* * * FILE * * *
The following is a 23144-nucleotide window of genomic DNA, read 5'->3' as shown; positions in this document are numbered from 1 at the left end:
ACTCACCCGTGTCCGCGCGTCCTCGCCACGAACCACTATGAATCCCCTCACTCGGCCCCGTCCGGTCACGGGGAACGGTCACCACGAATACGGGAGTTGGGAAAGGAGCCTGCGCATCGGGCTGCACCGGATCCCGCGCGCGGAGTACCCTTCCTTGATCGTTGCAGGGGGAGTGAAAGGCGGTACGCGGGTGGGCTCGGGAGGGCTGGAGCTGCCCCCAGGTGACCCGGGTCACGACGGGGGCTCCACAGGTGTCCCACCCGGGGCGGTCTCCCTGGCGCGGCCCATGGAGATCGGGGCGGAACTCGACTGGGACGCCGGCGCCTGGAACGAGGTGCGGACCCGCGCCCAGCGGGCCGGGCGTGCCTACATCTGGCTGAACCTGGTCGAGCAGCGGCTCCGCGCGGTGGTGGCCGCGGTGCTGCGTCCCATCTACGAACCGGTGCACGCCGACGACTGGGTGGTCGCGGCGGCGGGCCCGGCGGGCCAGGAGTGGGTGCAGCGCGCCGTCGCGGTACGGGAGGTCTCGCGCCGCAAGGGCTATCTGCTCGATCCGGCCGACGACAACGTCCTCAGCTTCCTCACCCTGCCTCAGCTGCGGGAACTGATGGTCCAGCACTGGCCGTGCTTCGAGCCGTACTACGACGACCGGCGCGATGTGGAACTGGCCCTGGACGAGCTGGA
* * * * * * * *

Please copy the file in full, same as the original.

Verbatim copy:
The following is a 23144-nucleotide window of genomic DNA, read 5'->3' as shown; positions in this document are numbered from 1 at the left end:
ACTCACCCGTGTCCGCGCGTCCTCGCCACGAACCACTATGAATCCCCTCACTCGGCCCCGTCCGGTCACGGGGAACGGTCACCACGAATACGGGAGTTGGGAAAGGAGCCTGCGCATCGGGCTGCACCGGATCCCGCGCGCGGAGTACCCTTCCTTGATCGTTGCAGGGGGAGTGAAAGGCGGTACGCGGGTGGGCTCGGGAGGGCTGGAGCTGCCCCCAGGTGACCCGGGTCACGACGGGGGCTCCACAGGTGTCCCACCCGGGGCGGTCTCCCTGGCGCGGCCCATGGAGATCGGGGCGGAACTCGACTGGGACGCCGGCGCCTGGAACGAGGTGCGGACCCGCGCCCAGCGGGCCGGGCGTGCCTACATCTGGCTGAACCTGGTCGAGCAGCGGCTCCGCGCGGTGGTGGCCGCGGTGCTGCGTCCCATCTACGAACCGGTGCACGCCGACGACTGGGTGGTCGCGGCGGCGGGCCCGGCGGGCCAGGAGTGGGTGCAGCGCGCCGTCGCGGTACGGGAGGTCTCGCGCCGCAAGGGCTATCTGCTCGATCCGGCCGACGACAACGTCCTCAGCTTCCTCACCCTGCCTCAGCTGCGGGAACTGATGGTCCAGCACTGGCCGTGCTTCGAGCCGTACTACGACGACCGGCGCGATGTGGAACTGGCCCTGGACGAGCTGGA